As the back of the North American box of Super Paper Mario says, Mario does indeed flip out in Super Paper Mario. The game was quite unlike previous installments in the Paper Mario series as this game focused more on platforming than usual, forgoing the traditional turn-based battles the series was known for. Rest assured, however, there were still role-playing game elements involved in Super Paper Mario such as HP, experience (earned through gaining points), and levels. There were 32 individual levels within the game, branched out over eight chapters. Each chapter took place in a different dimension with the goal of gathering all eight Pure Hearts to right the wrongs of the big bad. The main gameplay element of Super Paper Mario was the ability for Mario (and only Mario) to flip between 2D and 3D. In 2D, it was your typical Mario platformer. In 3D, the perspective switched and revealed much more depth for Mario to explore. If a batch of blocks in 2D was blocking Mario's progress, he could switch to 3D to walk around them, and so forth. Including Mario, there were four characters players could eventually assume the role of. Super Paper Mario was a nice change from the original formula and an enjoyable experiment. It is a game that is paper thin but thick with fun.
Battalion Wars 2
Leave it to Nintendo to make war colorful. Kuju Entertainment (now Headstrong Games) developed this Wii sequel to the GameCube original. Battalion Wars 2 takes the art of war across twenty missions of increasing difficulty and stakes. Unlike the series it is based off of, Advance Wars, the Battalion Wars series brings with it real time combat instead of turn-based affairs. In addition to the land and air combat of the original, new naval units were added into the mix such as battleships, submarines, and landing craft. To increase the odds in battle, players could capture headquarters, factories, air bases, docks, and other buildings to build more units in a faster amount of time. Alongside the five returning factions from Battalion Wars, the sequel introduces a sixth nation known as the Anglo Isles. Outside of the stellar solo campaign comes multiplayer (an oversight of the original Battalion Wars) which is online for two friends or two total strangers to tackle, consisting of three different modes: skirmish, assault, and cooperative. Whether you wish to team up or battle in tense conflict against one another, Battalion Wars 2's online has you covered. Perhaps my only gripe with the game outside of the occasional odd control problem is the lack of splitscreen multiplayer. Still, Battalion Wars 2 offers a splendid amount of whimsical military action and a high dose of color.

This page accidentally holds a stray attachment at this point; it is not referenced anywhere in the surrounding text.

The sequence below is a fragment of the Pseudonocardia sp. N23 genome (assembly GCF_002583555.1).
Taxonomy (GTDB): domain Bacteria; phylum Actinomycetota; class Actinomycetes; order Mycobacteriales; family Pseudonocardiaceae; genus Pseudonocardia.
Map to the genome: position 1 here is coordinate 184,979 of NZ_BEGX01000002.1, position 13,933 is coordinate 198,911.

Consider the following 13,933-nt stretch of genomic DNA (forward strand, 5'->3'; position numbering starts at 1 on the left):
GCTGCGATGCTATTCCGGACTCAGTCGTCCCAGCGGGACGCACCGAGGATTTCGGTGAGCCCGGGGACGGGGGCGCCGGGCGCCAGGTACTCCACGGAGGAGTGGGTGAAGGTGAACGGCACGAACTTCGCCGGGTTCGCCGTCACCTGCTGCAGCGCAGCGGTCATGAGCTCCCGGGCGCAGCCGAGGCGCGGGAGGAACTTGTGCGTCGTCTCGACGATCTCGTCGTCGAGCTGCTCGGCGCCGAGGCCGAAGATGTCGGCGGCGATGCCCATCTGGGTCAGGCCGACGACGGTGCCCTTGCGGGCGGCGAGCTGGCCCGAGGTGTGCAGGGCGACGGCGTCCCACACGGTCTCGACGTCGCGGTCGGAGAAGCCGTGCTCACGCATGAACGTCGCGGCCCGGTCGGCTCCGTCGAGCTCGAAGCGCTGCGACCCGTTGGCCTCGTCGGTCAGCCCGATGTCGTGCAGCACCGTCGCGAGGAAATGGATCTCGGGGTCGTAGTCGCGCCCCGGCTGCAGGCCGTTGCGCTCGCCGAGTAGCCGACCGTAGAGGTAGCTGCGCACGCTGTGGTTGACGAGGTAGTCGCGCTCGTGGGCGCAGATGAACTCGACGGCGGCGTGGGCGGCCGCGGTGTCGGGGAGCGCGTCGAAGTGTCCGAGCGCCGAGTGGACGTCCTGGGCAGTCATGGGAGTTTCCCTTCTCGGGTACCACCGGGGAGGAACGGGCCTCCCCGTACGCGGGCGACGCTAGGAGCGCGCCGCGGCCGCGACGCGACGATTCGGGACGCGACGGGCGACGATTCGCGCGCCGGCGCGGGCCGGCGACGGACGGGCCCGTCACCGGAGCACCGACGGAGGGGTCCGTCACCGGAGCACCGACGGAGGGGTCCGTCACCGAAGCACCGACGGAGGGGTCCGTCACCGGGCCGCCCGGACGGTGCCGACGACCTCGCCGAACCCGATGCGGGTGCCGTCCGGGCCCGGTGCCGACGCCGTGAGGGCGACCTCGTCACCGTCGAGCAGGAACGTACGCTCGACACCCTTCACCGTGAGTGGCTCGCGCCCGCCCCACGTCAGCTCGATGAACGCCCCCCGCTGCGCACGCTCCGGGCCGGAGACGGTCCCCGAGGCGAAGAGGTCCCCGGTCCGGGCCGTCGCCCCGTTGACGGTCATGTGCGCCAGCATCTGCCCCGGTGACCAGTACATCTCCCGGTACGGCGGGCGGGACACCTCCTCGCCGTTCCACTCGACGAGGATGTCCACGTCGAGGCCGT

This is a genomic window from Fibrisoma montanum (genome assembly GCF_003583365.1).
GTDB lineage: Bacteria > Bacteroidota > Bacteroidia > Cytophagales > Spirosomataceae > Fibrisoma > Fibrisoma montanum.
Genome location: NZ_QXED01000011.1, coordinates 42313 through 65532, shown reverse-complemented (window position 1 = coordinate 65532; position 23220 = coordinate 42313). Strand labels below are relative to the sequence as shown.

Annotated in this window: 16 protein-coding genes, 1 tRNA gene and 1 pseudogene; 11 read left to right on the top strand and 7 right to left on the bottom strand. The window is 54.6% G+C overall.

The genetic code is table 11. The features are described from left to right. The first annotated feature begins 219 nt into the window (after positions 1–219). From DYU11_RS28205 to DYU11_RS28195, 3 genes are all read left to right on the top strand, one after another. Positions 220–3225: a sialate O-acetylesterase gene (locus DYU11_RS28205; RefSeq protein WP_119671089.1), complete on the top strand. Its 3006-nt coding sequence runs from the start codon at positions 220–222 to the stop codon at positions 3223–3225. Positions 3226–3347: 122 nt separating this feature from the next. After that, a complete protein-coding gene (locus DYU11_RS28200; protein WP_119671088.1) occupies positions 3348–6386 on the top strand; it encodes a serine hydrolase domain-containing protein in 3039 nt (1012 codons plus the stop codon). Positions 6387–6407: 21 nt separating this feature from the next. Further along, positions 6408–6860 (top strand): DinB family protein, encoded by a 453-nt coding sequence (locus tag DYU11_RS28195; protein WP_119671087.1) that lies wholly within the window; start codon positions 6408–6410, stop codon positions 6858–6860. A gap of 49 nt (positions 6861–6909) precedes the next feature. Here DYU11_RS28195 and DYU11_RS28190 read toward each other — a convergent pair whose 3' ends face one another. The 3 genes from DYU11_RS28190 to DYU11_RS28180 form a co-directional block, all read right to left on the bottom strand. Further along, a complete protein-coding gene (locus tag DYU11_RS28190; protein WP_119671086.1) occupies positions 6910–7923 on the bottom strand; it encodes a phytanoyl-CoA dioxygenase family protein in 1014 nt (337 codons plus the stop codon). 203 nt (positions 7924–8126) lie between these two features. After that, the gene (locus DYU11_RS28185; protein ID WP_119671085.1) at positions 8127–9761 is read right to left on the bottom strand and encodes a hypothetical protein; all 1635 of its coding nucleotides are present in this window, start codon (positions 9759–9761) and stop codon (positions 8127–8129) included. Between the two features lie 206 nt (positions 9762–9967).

Kirby's Dream Collection: Special Edition
We celebrated Kirby's 20th anniversary in style with an in-depth review of this next game on the list: Kirby's Dream Collection: Special Edition. Unfortunately for my PAL pals, the game is not yet coming to your sunny shores, so I apologize for my upcoming gushing over this game. The collection featured six of Kirby's greatest adventures: Kirby's Dream Land (Game Boy), Kirby's Adventure (NES), Kirby's Dream Land 2 (Game Boy), Kirby Super Star (Super Nintendo), Kirby's Dream Land 3 (Super Nintendo), and Kirby 64: The Crystal Shards (Nintendo 64). The games ran exactly as they did on their home systems, for better or worse. Regardless, each game remained fun to this day. In addition to the six games on the collection, there was bonus content included such as an interactive timeline which detailed every game Kirby has ever been in, several challenge stages a la Kirby's Return to Dream Land, and several episodes of the Kirby: Right Back at Ya' anime. A bonus CD was also in the package, offering numerous musical tracks from past Kirby games, and even a few original arrangements. Kirby's Dream Collection: Special Edition brought with it a massive celebration of all things Kirby, making Mario's 25th ROM compendium look like a student film in comparison.
Mario Strikers Charged
We have already had a Next Level Games title on this list. It was Punch-Out!! Now we have Mario Strikers Charged, the exponentially better game than its GameCube predecessor, Super Mario Strikers. Mario Strikers Charged was very much a nontraditional soccer title (sorry, I'm American, so I will refer to it as soccer). Mario and friends told the refs that they could take their red and yellow cards and put them where the sun don't shine as there are few rules in the Mushroom Kingdom's version of the world's most loved game. Items like red shells and bananas could be utilized, opponents could be knocked to and fro, special moves could be unleashed on foes, and the ultimate in offense, the Mega Strike, could give a team upwards of multiple goals in one play. While the single player content was on the meager side, the multiplayer options were phenomenal. North America's first online Wii title was Pokemon Battle Revolution. Suffice to say, Mario Strikers: Charged took the crown as best Wi-Fi Wii game for the time quite easily. Online matches and tournaments offers plenty of online entertainment for the Mushroom Kingdom soccer elite. Whether you prefer to call it soccer or its more popular name football, Mario Strikers Charged offers a fast and frenetic bit of arcade sports action for Wii owners.